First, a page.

The story of The National Picture Theatre continues.

The National Picture Theatre, on Beverley Road, Hull.

Hilary Byers, Trustee of National Civilian World War 2 Memorial Trust, writes:

On the evening of 18th March 1941 the audience in the National Picture Theatre on Beverley  Road were watching Charlie Chaplin in ‘The Great Dictator’ when ‘Air Raid Alert’ came up on the screen. People were used to these warnings by this stage in the war, and there was no panic. People moved to the back of the auditorium where the concrete balcony promised added protection. Those who ventured into the foyer and looked outside judged that they were safer staying where they were than chancing reaching the public shelters. 

Suddenly a parachute mine dropped behind the screen end of the cinema and exploded. That end of the auditorium was completely demolished. But the audience had judged right; the robust construction of the foyer and circle had saved them. No-one was killed or injured, and the relieved audience members were eventually able to make their way to shelters or home.

Next day Council workers took down some dangerously leaning walls and then the rest of the building was left, just one of many bomb sites in Hull. Eventually the National reopened on the opposite side of Beverley Road next to Stepney Station. The front of the bomb site, like many others, was screened by an advert hoarding. And that’s how it stayed.

A generation of children in the 1940s and 50s grew up with bomb sites as their adventure playgrounds. Tom Robinson was one of them, and when in the late 1990s he was showing his granddaughter where he used to play, he was struck with how this site was a rare survivor. As it happened, English Heritage agreed. They had been researching surviving World War 2 structures and found that this was the only building in England that had survived as a bombed ruin and was not a church or a military building. The fact that it was a cinema, a place where ordinary people had gone to learn the latest news and be entertained, made it especially poignant as a reminder of the experience of civilians in World War 2. The remains were given Listed Building status for their historic interest in 2007.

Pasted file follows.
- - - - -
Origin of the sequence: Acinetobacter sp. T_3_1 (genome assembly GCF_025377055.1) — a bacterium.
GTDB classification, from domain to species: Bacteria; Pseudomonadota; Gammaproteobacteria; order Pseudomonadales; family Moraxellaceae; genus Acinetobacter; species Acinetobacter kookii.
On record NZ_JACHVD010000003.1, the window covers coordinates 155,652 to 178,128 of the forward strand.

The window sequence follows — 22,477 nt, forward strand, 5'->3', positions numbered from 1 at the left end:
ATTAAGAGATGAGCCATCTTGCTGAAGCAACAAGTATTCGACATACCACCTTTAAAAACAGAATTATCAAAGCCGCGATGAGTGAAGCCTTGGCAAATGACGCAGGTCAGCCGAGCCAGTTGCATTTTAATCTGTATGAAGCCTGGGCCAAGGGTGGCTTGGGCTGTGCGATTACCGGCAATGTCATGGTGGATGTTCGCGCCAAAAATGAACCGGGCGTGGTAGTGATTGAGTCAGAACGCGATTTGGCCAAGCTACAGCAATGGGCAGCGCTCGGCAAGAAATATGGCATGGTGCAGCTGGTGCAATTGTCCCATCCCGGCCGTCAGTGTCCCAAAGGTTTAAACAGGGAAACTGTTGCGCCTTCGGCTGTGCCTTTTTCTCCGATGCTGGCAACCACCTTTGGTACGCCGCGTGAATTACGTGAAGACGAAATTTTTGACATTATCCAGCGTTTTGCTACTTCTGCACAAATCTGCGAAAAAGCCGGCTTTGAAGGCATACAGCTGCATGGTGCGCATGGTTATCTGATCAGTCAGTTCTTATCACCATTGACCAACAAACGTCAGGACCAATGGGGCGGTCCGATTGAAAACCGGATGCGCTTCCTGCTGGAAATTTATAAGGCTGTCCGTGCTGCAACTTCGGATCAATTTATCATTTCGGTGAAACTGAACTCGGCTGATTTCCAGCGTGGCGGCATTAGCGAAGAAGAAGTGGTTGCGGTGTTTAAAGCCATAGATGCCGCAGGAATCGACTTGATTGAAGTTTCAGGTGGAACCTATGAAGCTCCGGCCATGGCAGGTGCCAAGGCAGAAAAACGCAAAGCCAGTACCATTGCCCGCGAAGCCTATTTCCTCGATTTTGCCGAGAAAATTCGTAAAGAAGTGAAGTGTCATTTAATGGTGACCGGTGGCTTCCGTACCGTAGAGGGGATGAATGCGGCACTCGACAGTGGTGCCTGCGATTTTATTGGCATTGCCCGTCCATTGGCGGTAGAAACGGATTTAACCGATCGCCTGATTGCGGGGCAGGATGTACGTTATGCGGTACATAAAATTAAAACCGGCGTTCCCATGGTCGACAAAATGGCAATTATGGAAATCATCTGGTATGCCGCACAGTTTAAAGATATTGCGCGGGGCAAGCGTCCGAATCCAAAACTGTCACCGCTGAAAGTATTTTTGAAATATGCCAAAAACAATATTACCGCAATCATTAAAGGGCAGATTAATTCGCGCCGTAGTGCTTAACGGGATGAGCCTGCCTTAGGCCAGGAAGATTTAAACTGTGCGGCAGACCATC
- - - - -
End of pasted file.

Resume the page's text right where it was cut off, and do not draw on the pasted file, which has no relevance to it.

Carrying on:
A group of us formed a trust to save the building. It’s been a long struggle but at last we are seeing some progress. The Council has acquired the building and site, and together we have applied to the Heritage Lottery for funding towards the cost of stabilising the remaining structure and interpreting it so that people can understand its significance. We hope to hear very soon whether we have been successful. 

In the meantime, of course, we need to raise funds to make our own contribution to the many expenses that will be involved in this project, and to engage as many people as possible. We give illustrated talks, have stalls and exhibitions at events, and organise a popular ‘wartime meal’. 

On Saturday 1st December we will be putting on our popular ‘old fashioned afternoon at the pictures’ from 12 noon to 5pm at Kardomah94 on Alfred Gelder Street in Hull. There will be some classic comedy from Charlie Chaplin, Laurel and Hardy, Buster Keaton and others, followed by the feature film ‘It’s a Wonderful Life’.  Produced and directed by Frank Capra and starring James Stewart and Donna Reed, this film, released in 1946, is now regarded by the American Film Institute as the ‘most inspirational American film of all time’. Interestingly, the film’s producer came under suspicion from the FBI who considered that its depiction of a banker as a villain was ‘a common trick used by Communists’.

Tickets are £5 in advance from Kardomah94 café, or by ringing 01482 445747. They are £6 on the door. 

Don’t miss the next ‘old fashioned afternoon at the pictures’ on Saturday 16th March 2019 when the feature will be ‘The Dam Busters’.

[Hilary Byers]